They Offer Shorter Harvest Times
Not only do hydroponics systems help gardeners get bigger yields, but they also shorten the time it takes for plants to reach maturity. Because hydroponics systems make it, so plants do not have to focus on growing extensive root systems, plants will reach the point of harvest 40-50% earlier. The hastened growth is due to the lack of stress put on the plant, as the hydroponic system gives it the perfect growing environment.
They Help Grow Crops in the Off-Season
One of the biggest reasons people turn to hydroponic systems for gardening and farming is because they can grow year-round, regardless of climate. Hydroponics systems used indoors help growers create the ideal environment, including temperature, humidity, and sunlight. Growers that live in climates with a long winter can still provide optimal water and nutrients to their plants, even if the outdoor environment is inhospitable.
Many all-in-one hydroponics systems available commercially give growers control over the various light, humidity, and water elements of growing. This helps them create microclimates within their greenhouse that can mimic a plant’s ideal growing environment in any geographic location.
They Require Fewer Chemicals
Growing plants outdoors often leaves gardeners battling various plant diseases, pests, and invasive plants. To manage these issues, farmers and gardeners often use harsh chemicals, such as pesticides and weed killers. However, hydroponic systems can lessen and even eliminate some of these problems without the use of any chemicals at all.
Hydroponics systems don’t use soil, so there is no place for weeds and invasive plant species to take root. No weeds mean no weed killer and no weeding at all. Gardeners will spend a lot less time on their hands and knees pulling up pesky unwanted plants.
Hydroponics systems also dramatically reduce the number of insects and pests that can disrupt a plant’s growth. Eliminating soil from a growing system erases the possibility of soil-borne diseases and insects. Gardeners will not require any pesticides or disease-treating chemicals to manage pests and diseases attacking their plants.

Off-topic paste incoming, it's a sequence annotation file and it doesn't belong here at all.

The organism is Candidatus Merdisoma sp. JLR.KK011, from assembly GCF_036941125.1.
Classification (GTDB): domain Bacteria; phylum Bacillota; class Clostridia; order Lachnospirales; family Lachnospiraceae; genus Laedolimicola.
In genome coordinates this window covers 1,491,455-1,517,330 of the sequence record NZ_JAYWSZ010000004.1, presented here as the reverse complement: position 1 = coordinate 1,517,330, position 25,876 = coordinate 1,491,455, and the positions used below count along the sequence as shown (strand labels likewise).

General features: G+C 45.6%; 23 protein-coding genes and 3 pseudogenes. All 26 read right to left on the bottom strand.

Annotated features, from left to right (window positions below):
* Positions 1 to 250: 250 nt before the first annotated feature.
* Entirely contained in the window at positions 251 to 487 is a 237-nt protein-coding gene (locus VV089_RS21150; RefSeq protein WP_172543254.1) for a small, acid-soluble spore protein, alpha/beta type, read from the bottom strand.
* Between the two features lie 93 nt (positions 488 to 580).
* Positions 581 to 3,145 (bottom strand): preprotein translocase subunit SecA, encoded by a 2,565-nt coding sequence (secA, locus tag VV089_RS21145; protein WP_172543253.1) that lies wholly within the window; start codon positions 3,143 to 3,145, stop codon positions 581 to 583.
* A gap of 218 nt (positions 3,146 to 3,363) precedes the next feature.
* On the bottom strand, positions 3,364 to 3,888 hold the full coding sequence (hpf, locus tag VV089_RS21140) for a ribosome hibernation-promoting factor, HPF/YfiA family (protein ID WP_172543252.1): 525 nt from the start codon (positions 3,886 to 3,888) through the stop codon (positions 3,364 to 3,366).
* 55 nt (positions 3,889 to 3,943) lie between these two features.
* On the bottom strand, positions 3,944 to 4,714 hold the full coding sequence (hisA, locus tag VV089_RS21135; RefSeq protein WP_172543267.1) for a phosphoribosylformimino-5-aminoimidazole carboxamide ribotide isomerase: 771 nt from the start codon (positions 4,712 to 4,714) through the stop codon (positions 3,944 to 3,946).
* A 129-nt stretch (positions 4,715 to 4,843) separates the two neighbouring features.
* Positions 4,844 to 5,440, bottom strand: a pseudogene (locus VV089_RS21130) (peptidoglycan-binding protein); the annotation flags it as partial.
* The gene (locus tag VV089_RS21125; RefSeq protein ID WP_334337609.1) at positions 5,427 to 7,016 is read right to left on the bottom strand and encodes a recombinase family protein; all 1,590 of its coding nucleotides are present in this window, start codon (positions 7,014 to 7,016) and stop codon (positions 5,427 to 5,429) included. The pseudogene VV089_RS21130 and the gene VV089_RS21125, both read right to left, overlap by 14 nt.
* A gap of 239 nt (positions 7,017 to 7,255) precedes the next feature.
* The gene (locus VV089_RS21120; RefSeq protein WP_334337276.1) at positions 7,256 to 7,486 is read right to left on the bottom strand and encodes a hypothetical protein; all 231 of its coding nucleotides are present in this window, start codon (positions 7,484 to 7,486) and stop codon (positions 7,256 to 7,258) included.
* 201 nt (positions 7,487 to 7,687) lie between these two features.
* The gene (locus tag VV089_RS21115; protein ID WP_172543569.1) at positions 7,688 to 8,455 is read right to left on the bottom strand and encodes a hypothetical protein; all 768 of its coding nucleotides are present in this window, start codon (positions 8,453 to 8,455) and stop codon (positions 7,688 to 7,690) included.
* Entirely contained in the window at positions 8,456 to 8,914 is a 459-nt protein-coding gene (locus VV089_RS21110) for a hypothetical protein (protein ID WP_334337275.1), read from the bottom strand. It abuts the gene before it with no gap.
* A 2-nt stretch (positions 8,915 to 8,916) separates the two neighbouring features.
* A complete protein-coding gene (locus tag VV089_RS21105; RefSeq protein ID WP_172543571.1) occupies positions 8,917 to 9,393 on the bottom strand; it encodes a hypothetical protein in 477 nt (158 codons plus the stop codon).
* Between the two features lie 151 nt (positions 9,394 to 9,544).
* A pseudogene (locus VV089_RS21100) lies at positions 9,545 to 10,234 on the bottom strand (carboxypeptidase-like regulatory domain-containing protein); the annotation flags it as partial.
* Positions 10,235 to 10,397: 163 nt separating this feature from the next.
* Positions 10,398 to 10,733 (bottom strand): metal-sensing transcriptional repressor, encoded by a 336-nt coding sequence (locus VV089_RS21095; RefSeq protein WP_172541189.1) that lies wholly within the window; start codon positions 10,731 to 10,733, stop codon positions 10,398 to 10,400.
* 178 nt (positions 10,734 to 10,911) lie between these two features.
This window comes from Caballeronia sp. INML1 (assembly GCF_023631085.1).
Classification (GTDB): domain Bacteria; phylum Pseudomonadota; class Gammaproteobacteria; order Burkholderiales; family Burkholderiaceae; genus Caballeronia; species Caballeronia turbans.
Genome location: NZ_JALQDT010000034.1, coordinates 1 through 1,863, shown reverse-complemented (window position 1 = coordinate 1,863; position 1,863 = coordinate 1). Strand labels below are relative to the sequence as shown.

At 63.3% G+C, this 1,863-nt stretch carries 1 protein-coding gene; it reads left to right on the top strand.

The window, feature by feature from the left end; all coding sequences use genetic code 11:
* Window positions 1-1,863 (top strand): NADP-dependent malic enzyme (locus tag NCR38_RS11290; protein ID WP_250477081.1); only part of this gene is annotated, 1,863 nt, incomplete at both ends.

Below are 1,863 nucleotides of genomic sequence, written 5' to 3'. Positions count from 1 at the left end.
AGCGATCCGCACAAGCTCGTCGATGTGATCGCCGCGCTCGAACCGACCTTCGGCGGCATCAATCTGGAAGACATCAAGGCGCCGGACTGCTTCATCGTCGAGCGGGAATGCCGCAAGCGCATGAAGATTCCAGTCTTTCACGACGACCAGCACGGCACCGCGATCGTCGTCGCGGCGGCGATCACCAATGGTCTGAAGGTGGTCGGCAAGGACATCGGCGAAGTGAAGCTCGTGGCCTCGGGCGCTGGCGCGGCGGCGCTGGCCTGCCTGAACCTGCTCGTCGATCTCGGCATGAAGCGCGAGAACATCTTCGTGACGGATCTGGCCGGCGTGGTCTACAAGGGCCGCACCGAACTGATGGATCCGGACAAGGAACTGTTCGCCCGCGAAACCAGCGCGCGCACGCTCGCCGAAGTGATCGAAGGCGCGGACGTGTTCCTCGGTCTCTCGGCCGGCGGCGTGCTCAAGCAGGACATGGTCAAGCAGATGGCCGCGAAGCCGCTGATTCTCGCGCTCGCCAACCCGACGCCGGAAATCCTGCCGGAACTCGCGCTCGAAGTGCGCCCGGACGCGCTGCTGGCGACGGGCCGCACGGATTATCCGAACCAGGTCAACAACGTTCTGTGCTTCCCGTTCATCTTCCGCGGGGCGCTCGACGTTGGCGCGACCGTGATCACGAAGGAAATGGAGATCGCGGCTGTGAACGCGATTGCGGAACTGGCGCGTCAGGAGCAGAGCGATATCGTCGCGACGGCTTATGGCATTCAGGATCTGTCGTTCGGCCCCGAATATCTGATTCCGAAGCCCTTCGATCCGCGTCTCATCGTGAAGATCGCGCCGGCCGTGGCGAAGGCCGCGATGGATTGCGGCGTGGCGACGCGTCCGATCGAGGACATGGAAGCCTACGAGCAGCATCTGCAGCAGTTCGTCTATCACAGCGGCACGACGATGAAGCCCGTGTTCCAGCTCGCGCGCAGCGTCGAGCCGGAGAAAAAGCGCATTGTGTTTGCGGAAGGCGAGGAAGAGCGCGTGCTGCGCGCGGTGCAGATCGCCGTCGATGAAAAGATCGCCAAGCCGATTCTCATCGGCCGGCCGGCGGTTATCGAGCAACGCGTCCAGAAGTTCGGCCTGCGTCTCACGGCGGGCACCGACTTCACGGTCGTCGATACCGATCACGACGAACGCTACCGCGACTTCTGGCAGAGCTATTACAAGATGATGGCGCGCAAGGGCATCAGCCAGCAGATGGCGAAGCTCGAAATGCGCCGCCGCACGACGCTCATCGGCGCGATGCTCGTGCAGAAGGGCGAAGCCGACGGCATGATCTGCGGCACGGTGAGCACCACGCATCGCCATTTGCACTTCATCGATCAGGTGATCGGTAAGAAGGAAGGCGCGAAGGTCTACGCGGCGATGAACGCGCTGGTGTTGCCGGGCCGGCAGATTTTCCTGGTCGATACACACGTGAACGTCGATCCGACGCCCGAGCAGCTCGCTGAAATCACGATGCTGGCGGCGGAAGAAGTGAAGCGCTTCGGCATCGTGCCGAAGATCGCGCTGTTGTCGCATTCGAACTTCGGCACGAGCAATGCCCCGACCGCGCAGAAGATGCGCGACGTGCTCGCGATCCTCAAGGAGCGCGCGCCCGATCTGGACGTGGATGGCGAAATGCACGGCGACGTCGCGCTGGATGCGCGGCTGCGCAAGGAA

They are Perfect for Small-Space Gardening
Hydroponics systems are not a one-size-fits-all growing setup. Instead, these systems can be customized to fit in just about any location. There are hydroponics systems that are small enough to fit in a small closet and large enough to sustain a commercial farm. This means that would-be gardeners who live in congested cities where living spaces are often very small can still have a way to grow plants all year.
Hydroponic growing systems offer versatility and ease that are not available with traditionally-grown gardens. Growers that are feeling trepidation around switching to hydroponics can start small and test out the efficacy of growing plants hydroponically for themselves. There are small, all-in-one systems that can sustain small plants like lettuce and herbs right inside a person’s home. It won’t be long before they’re convinced that hydroponics systems are the future of gardening.